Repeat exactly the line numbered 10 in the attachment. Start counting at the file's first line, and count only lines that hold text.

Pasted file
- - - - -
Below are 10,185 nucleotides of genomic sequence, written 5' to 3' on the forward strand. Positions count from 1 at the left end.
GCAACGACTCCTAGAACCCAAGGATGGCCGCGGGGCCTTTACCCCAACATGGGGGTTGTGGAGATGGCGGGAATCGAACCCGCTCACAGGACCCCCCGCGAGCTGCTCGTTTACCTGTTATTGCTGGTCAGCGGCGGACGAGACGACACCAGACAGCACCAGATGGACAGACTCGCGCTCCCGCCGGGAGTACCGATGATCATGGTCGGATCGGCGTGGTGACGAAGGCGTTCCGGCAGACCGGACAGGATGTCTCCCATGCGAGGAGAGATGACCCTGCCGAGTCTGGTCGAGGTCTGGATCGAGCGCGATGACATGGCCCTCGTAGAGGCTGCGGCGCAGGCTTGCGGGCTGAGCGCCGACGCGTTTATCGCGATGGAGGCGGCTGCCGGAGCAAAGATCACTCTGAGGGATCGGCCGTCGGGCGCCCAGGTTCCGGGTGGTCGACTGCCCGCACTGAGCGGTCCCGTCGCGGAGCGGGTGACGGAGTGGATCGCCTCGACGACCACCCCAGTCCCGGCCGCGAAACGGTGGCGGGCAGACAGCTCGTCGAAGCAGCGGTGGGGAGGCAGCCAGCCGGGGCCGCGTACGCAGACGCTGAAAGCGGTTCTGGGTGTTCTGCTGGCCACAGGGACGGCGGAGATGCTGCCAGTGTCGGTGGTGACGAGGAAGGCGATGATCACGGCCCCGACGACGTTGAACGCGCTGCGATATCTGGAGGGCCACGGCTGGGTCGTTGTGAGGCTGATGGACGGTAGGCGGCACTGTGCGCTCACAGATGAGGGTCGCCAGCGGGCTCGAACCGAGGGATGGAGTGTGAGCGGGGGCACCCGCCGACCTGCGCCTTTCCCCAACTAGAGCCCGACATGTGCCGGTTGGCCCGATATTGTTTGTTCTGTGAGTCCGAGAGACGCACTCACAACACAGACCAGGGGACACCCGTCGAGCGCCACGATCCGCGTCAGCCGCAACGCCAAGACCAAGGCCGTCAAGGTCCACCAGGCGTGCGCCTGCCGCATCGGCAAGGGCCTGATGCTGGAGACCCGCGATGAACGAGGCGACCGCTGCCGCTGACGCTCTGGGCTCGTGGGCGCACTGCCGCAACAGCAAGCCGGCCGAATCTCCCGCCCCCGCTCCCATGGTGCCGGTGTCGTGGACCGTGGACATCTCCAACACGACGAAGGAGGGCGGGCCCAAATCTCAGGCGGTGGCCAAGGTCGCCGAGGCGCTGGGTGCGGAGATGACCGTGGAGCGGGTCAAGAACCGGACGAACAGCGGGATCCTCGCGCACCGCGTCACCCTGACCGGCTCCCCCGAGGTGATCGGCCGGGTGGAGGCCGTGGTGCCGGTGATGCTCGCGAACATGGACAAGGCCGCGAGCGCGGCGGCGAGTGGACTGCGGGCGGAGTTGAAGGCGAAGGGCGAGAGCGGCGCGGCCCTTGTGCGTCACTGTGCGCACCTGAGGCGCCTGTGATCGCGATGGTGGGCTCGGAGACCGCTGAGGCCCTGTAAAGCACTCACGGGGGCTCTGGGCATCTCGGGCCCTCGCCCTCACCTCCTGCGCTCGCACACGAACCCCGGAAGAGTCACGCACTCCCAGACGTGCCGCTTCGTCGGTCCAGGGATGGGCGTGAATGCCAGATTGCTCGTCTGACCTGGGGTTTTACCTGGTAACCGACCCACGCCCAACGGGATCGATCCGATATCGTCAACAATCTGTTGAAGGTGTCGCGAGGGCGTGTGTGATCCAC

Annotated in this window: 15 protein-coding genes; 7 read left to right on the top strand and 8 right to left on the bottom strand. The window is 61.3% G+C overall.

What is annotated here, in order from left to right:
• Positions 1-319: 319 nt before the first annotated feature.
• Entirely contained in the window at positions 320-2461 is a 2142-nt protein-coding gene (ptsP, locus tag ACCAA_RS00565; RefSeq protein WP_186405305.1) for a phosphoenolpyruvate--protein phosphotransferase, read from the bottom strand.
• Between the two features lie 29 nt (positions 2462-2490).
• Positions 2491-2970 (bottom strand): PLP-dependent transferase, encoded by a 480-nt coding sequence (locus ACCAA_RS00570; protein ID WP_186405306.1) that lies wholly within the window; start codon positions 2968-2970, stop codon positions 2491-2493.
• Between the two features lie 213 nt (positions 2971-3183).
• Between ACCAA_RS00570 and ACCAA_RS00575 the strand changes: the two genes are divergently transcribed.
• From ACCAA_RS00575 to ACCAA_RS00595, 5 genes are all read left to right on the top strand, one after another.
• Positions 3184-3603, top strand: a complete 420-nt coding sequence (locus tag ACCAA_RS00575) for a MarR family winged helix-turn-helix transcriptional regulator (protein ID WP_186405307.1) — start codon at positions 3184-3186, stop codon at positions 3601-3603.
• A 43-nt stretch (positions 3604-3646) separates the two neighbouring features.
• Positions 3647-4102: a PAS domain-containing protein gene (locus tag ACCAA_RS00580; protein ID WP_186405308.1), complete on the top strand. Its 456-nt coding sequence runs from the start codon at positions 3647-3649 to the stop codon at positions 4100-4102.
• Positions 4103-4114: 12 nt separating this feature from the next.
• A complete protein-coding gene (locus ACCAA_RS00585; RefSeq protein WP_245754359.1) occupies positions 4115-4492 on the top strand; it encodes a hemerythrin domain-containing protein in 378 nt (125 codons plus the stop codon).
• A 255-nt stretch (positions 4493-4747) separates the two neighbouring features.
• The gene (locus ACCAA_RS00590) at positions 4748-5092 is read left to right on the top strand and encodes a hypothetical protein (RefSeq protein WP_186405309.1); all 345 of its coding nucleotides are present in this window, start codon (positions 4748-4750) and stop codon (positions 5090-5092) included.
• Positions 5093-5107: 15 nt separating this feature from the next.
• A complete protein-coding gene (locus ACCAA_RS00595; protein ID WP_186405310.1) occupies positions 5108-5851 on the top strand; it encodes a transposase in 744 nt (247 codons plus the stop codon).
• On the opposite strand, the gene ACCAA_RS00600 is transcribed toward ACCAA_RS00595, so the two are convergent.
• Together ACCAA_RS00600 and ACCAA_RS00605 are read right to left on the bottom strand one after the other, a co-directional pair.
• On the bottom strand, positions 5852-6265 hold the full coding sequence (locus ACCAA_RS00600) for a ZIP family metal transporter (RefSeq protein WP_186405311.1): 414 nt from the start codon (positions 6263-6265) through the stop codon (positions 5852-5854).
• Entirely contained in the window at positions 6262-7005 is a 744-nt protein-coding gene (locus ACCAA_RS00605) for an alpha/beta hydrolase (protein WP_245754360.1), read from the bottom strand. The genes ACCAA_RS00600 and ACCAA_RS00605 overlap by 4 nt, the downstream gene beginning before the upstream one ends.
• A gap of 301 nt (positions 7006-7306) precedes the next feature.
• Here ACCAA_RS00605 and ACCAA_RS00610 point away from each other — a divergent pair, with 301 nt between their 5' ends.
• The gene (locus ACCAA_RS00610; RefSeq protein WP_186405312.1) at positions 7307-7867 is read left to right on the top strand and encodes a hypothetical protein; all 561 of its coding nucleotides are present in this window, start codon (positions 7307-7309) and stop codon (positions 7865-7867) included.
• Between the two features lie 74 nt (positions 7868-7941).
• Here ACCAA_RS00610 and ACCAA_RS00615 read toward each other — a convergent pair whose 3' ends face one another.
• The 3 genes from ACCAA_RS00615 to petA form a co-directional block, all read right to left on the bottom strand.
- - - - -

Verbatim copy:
• Between ACCAA_RS00570 and ACCAA_RS00575 the strand changes: the two genes are divergently transcribed.